Winners of the International Olympic Committee’s (IOC) Sport and Art Contest, which includes American sculptor Martin Linson who took first place in the sculpture category, are having their artwork displayed during the London 2012 Olympic Games at the Guildhall Art Gallery.
The art show opens Sunday, July 22 at the gallery and features the top eight pieces in both sculpture and graphic works. Following the Olympic Games the 16 pieces of artwork will go on permanent display at the IOC’s museum in Lausanne, Switzerland.
The 16 winning works are being presented in the excavated ruins of London’s Roman Amphitheatre in an underground display area designed by architect Nigel Coates. In addition, a special viewing of the city’s 1297 Magna Carta is part of the exhibit.
An Awards Ceremony for the artists who placed first, second and third is scheduled to take place during the IOC World Conference on Sport Education and Culture from Nov. 25-27 in Amsterdam. There they will be awarded their gold, silver and bronze medals and prize money.
The art show during the Olympic Games includes Linson’s bronze, “Omnipotent Triumph,” which honors Paralympic athletes. The graphic arts winner is Italian artist Volha Piashko’s painting, “In Search of Harmony.”
Linson became the second American artist in the past three Olympiads to win the IOC art competition. His sculpture, “Omnipotent Triumph,” was selected in the sculpture category from entries from 62 nations by an international jury with judges from five continents. Linson’s piece features a Paralympic athlete crossing the finish line in his wheelchair with his arms uplifted in a triumphant “V” for victory pose.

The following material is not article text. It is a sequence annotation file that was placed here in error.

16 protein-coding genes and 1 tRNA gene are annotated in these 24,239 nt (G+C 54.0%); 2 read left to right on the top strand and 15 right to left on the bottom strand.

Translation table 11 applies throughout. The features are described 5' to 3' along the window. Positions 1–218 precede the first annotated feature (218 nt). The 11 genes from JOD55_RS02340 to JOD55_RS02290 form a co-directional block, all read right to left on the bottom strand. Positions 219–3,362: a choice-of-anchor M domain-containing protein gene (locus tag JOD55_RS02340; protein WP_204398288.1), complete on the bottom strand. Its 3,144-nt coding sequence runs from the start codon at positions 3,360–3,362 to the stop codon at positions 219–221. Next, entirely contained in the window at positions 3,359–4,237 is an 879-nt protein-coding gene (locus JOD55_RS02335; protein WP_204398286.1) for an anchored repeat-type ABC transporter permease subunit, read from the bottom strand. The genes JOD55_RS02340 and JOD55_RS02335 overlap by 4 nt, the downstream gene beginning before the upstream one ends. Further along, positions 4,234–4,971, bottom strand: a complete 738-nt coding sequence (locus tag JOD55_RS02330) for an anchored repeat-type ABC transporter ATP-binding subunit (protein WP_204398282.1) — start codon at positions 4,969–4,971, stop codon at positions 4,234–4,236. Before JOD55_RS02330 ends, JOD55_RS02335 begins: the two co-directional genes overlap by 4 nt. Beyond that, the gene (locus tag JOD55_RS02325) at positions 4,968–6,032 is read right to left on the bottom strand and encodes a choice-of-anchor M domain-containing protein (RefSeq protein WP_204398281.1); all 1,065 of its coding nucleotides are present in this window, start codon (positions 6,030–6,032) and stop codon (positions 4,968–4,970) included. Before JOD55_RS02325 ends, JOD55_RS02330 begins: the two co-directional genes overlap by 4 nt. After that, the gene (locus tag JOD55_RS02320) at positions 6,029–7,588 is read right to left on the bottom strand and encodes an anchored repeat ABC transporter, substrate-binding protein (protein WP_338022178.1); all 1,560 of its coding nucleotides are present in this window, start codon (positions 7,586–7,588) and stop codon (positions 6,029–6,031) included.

“It is truly an honor to have been selected for this award,” said Linson, a 36-year-old sculptor from St. Charles, Mo. “I am humbled by the attention that is being directed towards me when the goal of the sculpture is to bring attention to the athletes that it is trying to honor.”
The second and third place winners in the sculpture category are Levan Vardosanidze, who is from Georgia in Eurasia, for “Olympic Hymn,” and Spain’s Fernando Serrano Munoz for “The Cycling Woman,” respectively. In graphic works, the second and third place winners are Luisa Balaban, from Romania, for “Excellence Rising,” and Isabel de Cunha Lima, from Portugal, for “Hope.”
Linson qualified for the IOC art competition when he won the U.S. Olympic Sport and Art Contest in February. The U.S. contest was conducted by the United States Sport Academy in cooperation with the Art of the Olympians and under the auspices of the United States Olympic Committee (USOC).
It was the fourth consecutive U.S. Olympic Sport and Art contest that the Academy has overseen. The sports university has a strong tradition of supporting the arts, establishing the American Sport Art Museum and Archives (ASAMA) in 1984, which arguably contains one of the largest collections of sport art in the world.
Coincidentally, Linson’s winning sculpture is being shown in London where the Paralympic Games first began when the city hosted the Olympic Games in 1948. Following World War II, English Dr. Ludwig Guttmann organized the 1948 International Wheelchair Games to coincide with the 1948 Olympic Games in London.
Dr. Thomas P. Rosandich, a member of the IOC’s Culture and Olympic Education Commission, served on the IOC’s judging committee for the art entered into its fourth competition. Rosandich praised Linson’s work, noting that American Sergey Eylanbekov’s sculpture, “Five Continents,” won the IOC sport art contest for the 2004 Athens Olympics.
“We are very pleased with the outcome and the sculpture Linson did honoring Paralympians,” Dr. Rosandich said. “This is a tremendous way for the United States to start the Olympics with another American artist winning our country’s first gold.”